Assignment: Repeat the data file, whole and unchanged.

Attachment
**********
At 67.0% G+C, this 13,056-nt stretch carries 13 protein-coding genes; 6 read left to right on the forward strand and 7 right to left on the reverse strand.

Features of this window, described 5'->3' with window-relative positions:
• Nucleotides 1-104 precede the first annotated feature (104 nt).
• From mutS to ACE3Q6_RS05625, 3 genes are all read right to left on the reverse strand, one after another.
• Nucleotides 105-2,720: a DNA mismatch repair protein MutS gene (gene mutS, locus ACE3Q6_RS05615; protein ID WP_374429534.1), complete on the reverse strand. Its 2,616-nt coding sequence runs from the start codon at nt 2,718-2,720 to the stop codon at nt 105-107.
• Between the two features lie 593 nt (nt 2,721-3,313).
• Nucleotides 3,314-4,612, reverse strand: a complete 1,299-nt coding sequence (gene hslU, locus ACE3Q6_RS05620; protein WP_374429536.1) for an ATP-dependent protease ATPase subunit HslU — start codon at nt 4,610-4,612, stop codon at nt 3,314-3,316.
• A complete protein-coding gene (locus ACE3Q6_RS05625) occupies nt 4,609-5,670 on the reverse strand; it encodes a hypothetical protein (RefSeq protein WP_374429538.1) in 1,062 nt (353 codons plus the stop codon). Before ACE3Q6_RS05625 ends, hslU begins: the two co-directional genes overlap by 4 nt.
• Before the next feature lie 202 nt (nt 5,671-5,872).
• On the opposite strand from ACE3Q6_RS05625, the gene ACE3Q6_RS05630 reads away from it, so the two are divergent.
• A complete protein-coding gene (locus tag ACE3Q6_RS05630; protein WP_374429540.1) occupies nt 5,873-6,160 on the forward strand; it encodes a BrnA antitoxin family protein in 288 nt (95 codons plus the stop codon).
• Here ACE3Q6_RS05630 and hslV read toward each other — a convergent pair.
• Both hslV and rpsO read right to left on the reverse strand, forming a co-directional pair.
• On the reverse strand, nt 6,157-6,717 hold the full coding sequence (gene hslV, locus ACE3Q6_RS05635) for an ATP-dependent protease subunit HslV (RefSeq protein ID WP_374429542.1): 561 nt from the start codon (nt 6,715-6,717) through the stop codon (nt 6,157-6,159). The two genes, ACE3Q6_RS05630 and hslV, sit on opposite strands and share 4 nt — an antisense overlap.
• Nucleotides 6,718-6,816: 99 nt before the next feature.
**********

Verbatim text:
At 67.0% G+C, this 13,056-nt stretch carries 13 protein-coding genes; 6 read left to right on the forward strand and 7 right to left on the reverse strand.

Features of this window, described 5'->3' with window-relative positions:
• Nucleotides 1-104 precede the first annotated feature (104 nt).
• From mutS to ACE3Q6_RS05625, 3 genes are all read right to left on the reverse strand, one after another.
• Nucleotides 105-2,720: a DNA mismatch repair protein MutS gene (gene mutS, locus ACE3Q6_RS05615; protein ID WP_374429534.1), complete on the reverse strand. Its 2,616-nt coding sequence runs from the start codon at nt 2,718-2,720 to the stop codon at nt 105-107.
• Between the two features lie 593 nt (nt 2,721-3,313).
• Nucleotides 3,314-4,612, reverse strand: a complete 1,299-nt coding sequence (gene hslU, locus ACE3Q6_RS05620; protein WP_374429536.1) for an ATP-dependent protease ATPase subunit HslU — start codon at nt 4,610-4,612, stop codon at nt 3,314-3,316.
• A complete protein-coding gene (locus ACE3Q6_RS05625) occupies nt 4,609-5,670 on the reverse strand; it encodes a hypothetical protein (RefSeq protein WP_374429538.1) in 1,062 nt (353 codons plus the stop codon). Before ACE3Q6_RS05625 ends, hslU begins: the two co-directional genes overlap by 4 nt.
• Before the next feature lie 202 nt (nt 5,671-5,872).
• On the opposite strand from ACE3Q6_RS05625, the gene ACE3Q6_RS05630 reads away from it, so the two are divergent.
• A complete protein-coding gene (locus tag ACE3Q6_RS05630; protein WP_374429540.1) occupies nt 5,873-6,160 on the forward strand; it encodes a BrnA antitoxin family protein in 288 nt (95 codons plus the stop codon).
• Here ACE3Q6_RS05630 and hslV read toward each other — a convergent pair.
• Both hslV and rpsO read right to left on the reverse strand, forming a co-directional pair.
• On the reverse strand, nt 6,157-6,717 hold the full coding sequence (gene hslV, locus ACE3Q6_RS05635) for an ATP-dependent protease subunit HslV (RefSeq protein ID WP_374429542.1): 561 nt from the start codon (nt 6,715-6,717) through the stop codon (nt 6,157-6,159). The two genes, ACE3Q6_RS05630 and hslV, sit on opposite strands and share 4 nt — an antisense overlap.
• Nucleotides 6,718-6,816: 99 nt before the next feature.